4. Replies
    1. You've got it - your complexity meltdown query [ difficulty in articulating a complex / nebulous / vague concept. ] is the issue. The word "nebulosity" is new to me, and a perfect one for this discussion.

  5. Question 3 relates to the Master's degree I'm working on (MA TESOL) and also to my chosen field, so I decided to look into it.

    Dan brought up an interesting point about the use of individuals' names to refer to groups, so I did more searches, to find other terms for women in different English language dialects. And, I found a few, including Bonnie (Scotland), Karen (U.S.), and Becky (U.S.). So, it became apparent to me that this was related to some linguistics phenomenon, and that there was a term for it.

    By doing another search, I found at an online forum ( that it was referred to as an eponymous adjective. And, I had my answer.

    But, I decided to double-check, and found that that wasn't quite correct. I next looked up the word "epithet," since another source I read ( indicated that that's what it was for at least one name (Becky). But, I found out through visiting both Literary Devices ( and Wikipedia ( that that was actually a fancy word for a nickname (e.g. Gandalf the Gray, Ivan the Terrible). So, I ruled it out.

    On a hunch, I looked up the use of a person's name as a slang term. And, by looking at various SERPs, I found that that's what it was. I still wanted to verify it, so I did some searches for slang terms for men and women--and I found some that were individuals' names, including ones at Wikipedia (though others in those lists were NSFW).

    So, based on the research I did, I would say that the answer to Dan's question is that using a person's name for a group would be a slang term. And, there are a number of examples I found, such as Karen, Kyle, Ken, Bonnie, and Einstein, among others.

    Of course, the reason each of those words were used would depend on their own etymology, which would require looking them up.

    1. Nice. Thanks for the additional terms! I agree "eponymous adjective" isn't quite right, but it's in an interesting direction.

    2. I should have thought of "karen." That's a perfect example.

  6. For Q1, still not sure what you mean exactly. Thinking how I feel (if it's the same) ,when I wake up in the middle. It's something that if I stay up sleepy feeling goes and it's almost impossible to get sleep again.

    For Q3, thought about Jhon and Jane Doe. And how those names are used as a generic or unknown name.

    The other names were new to me.

    Searched [Colleen Ireland] to read how and why of that name.

    From Wikipedia. It's more used in America...from the Irish cailín 'girl/woman', the diminutive of caile 'woman, countrywoman.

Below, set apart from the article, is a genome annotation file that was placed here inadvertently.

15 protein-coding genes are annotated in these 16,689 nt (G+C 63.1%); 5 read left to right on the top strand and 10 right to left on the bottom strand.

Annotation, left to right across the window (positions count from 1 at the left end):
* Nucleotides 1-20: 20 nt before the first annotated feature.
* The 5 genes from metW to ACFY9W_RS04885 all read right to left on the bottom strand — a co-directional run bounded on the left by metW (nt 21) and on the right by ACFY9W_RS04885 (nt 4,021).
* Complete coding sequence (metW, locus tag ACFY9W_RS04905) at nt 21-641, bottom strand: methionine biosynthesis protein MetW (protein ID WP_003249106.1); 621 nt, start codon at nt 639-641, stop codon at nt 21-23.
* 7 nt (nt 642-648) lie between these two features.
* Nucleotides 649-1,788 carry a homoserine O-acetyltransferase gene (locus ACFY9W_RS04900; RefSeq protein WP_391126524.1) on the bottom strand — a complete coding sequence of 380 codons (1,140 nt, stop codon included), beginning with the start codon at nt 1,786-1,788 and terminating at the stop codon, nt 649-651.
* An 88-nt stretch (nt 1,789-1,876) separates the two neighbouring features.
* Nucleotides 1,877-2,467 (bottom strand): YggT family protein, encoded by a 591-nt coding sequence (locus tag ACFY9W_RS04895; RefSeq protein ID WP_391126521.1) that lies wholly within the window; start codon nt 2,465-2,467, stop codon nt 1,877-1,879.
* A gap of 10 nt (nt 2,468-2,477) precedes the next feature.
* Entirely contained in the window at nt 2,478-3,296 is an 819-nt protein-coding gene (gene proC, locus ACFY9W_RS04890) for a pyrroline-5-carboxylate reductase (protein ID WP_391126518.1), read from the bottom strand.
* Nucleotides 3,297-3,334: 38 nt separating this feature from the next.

With [similar to colleen Ireland] Quora mentions possible why that name and mentions Buchaill for boys.

    Wordsense says that Coleen was a product of marketing by the Hollywood film industry

    Searched [Colleen John Doe Jane Doe]

    Wikipedia article John Doe. Links to Placeholder name (1960 Kadigan.) It also says other names used

    I'll keep reading and SRS

    1. With [name feeling sleepy when awakening midnight]

      Sleep inertia. Already mentioned by Remmij.

      *First 3 Minutes Are Rough as the Brain Powers Up, Small Study Shows

      Some of the most common sleep disorders include:

      Parasomnias and in those :Confusion arousal - waking up confused or disoriented; sometimes called "sleep drunkenness."

      In the Wikipedia article about placeholder names, mentions also this:Hypernyms (words for generic categories; e.g., "flower" for tulips and roses)

      Hyponymy and hypernymy

    2. Really interesting. "Sleep inertia" (as pointed out by remmij) is a fascinating concept. I'm not sure I have "sleep drunkenness," but maybe "sleep slowness."

      Hyponyms and hypernyms form what computer scientists (like me) call an "is-a" hierarchy. Dan is-a human, and human isa-a animal. Now we just need the hypernym for person-names-used-as-group-names (or something like that).

    3. brain fog supposedly can be associated to long covid, but not sure if it plugs into the waking-after-sleep mode -
      although fatigue is tied to LC also…
      regarding "Karen" - isn't that more related to a certain characteristic and not so much a general term applied to females -
      especially in the U.S.?
      term seems to be morphing - although I am partial to the 'Googfellas' origin - to include a certain look now?
      brain fog or cranial cloudness - maybe noggin' noodlin' numptyism…
      foggy brain - perhaps it afflicts Foggy Bottom too?
      have you ever probed Foggy Bottom during one of your visits?
      maybe it is all tied to conceptual sleep indigestion, minus the collywobbles?

    4. @ mateojose1, agreed - any term/nickname, like Karen, et al., is open to sexism, racism, numpty charges/accusations… what was Dan thinking?
      that would have put a different spin on it…almost can hear: '…Like a Karen arrested for the very first time'
      like a geriatric one…

    5. I was thinking about the Q1 and tried [moment when you are half awake half sleep]

      Alpha waves and these. I don't think they are what we are looking for

      Hypnagogia and Its opposite state is described as hypnopompic

  7. First question

    I did a web search using the query "waking up in the middle of the night feeling a bit out of it," and looked at the SERP. I saw two promising terms ("sleep inertia" and "sleep drunkenness"), so I started with "sleep inertia."

    One source from the Sleep Foundation ( defined it as the sensation of disorientation, impaired cognition, and grogginess that accompanies waking up, stated that it's common in people whose sleep schedules are not consistent, and that it can be treated through naps, caffeine, and trying to align personal schedules with the sun. A paper at the National Library of Medicine ( confirmed this.